A great tarp for shelter making?? Need good advice

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New Member
May 22, 2013
I am searching for a great tarp for making shelters. I do not do hammocking. I want something that i can make alot of different shelter setups. I would use a rigdeline so attach points along the middle would be nice, generally just many attach points for different type of shelters. I would properly also experience with tarp tents. I should be able to fit 1-2 persons with gear. But also make great small shelters for poor and cold weather. And the dimensions should be suited for different cold/warm weather setups.

I dont know much about tarps so fill me in on what i should buy/look for

Thanks emil :)


Maker Plus
Jul 5, 2010
west yorkshire
I've been using a True North Big Tarp (4.5m x 3m) on and off this past 3 years and I'm well pleased with it .It will set up in numerous configurationsmany of which are shown in a good article by True North boss, Jed Yarnold, on the Natural Bushcraft site.

Tent Making Made Easy by H.J.Holden is a good article too, although making the tarp described is quite a big job.

Here's a little gizmo for making an enclosed shelter with any size of tarp.
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Feb 3, 2011
Framingham, MA USA
tarps come in many types of material and construction with differing strength, weight and cost. A lot depends on whether you want to stationary camp or hike mountains and throw up a shelter at the end of the day. Obviously, weight would be a large factor in deciding. Cost is a major factor.

the main types:
1 polythene tarps. cheap and not too strong. Usually available from hardware stores and have mundane uses such as wood pile covers, and boat covers. A 3x3 medium weight plastic tarp will probably weigh 4-500 grams, but when folded is bulky compared with "camping" tarps. Usually have grommets around the edges to attach tie outs or insert pegs. These are IMO a weak point and will eventually fail. I would however point out that I use such tarps as a boat cover on the road trailer, and they have survived a number of seasons of 70 mph (120 kph) dashes to the coast without serious damage. find one in subdued green or brown and they give an adequate, inexpensive shelter for the impecunious.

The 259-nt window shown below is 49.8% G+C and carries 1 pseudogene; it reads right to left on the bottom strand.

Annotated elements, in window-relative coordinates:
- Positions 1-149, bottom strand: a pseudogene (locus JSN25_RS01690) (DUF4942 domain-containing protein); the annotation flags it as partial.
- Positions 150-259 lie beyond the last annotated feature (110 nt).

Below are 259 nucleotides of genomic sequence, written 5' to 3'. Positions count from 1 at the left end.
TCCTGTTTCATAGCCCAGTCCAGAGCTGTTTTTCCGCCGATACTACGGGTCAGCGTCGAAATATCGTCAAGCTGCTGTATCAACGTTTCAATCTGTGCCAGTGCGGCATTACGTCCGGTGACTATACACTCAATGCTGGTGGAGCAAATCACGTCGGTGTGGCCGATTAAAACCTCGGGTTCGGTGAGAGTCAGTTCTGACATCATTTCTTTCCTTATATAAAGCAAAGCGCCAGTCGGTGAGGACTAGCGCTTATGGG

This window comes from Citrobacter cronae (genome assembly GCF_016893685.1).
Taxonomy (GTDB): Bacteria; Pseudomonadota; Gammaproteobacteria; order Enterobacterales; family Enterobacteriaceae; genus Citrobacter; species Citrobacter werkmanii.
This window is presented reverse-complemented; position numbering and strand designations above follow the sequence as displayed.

2 Polyurethane (PU) coated nylon. An example is the DD 3x3 recommended here. About the same weight as the plastic tarp, but more durable. Many have grommets for tie downs etc and IMO are weaker than those using cloth loop tie outs around the edge, and even along the ridge line.

3 Silnylon. This silicone impregnated nylon (opposed to coated as in 2). lighter and much more expensive than PU coated. The main benefit compared with 1 and 2 is lighter weight, which would be important if you backpack/hike a lot.

4 Cuben Horrendously expensive, extremely lightweight, and pack away to very little. Use reports indicate that they are rather fragile compared with 1 2 and 3. Definitely have by far the greatest cool factor.

5 DIY for the poverty stricken student, this is a great option to practice skills and get an inexpensive shelter. Polythene painters drop cloths or secondary window glazing film reinforced with Gorilla tape, duct tape and postal parcel wrapping tape are the main options. Here are a couple of videos to illustrate:



These show what can be achieved with a little skill and imagination. If you want more privacy, use opaque plastic film.

These plastic film tarps are not the strongest, in particular are weak in respect of punctures. With a bit of care in location, set up and weather orientation they will be adequate for summer lowland shelter.
So USD 10 or so for DIY through 3-400 for cuben (plus VAT)

BTW, none of these polythene, nylon, cuben tarps should be used anywhere near a fire, sparks will create holes in no time flat.

Cotton tarps are, for the backpacker,horrendously heavy, and fairly expensive.

go to your hardware store and examine carefully the materials and tarps on offer. Also go to your local outdoor eqiupment store and see just what features are available (e.g. grommets vs tie outs, silnylon vs PU coated. Draw up a cost v feature/benefit chart and see what best meets your needs and(more important) budget.


New Member
May 22, 2013
Thanks for the advice guys! I think i will end up with a 3x3 DD tarp, and then a cheaper one that i would modify with glue and a mylar blanket for 1 person winter camping :)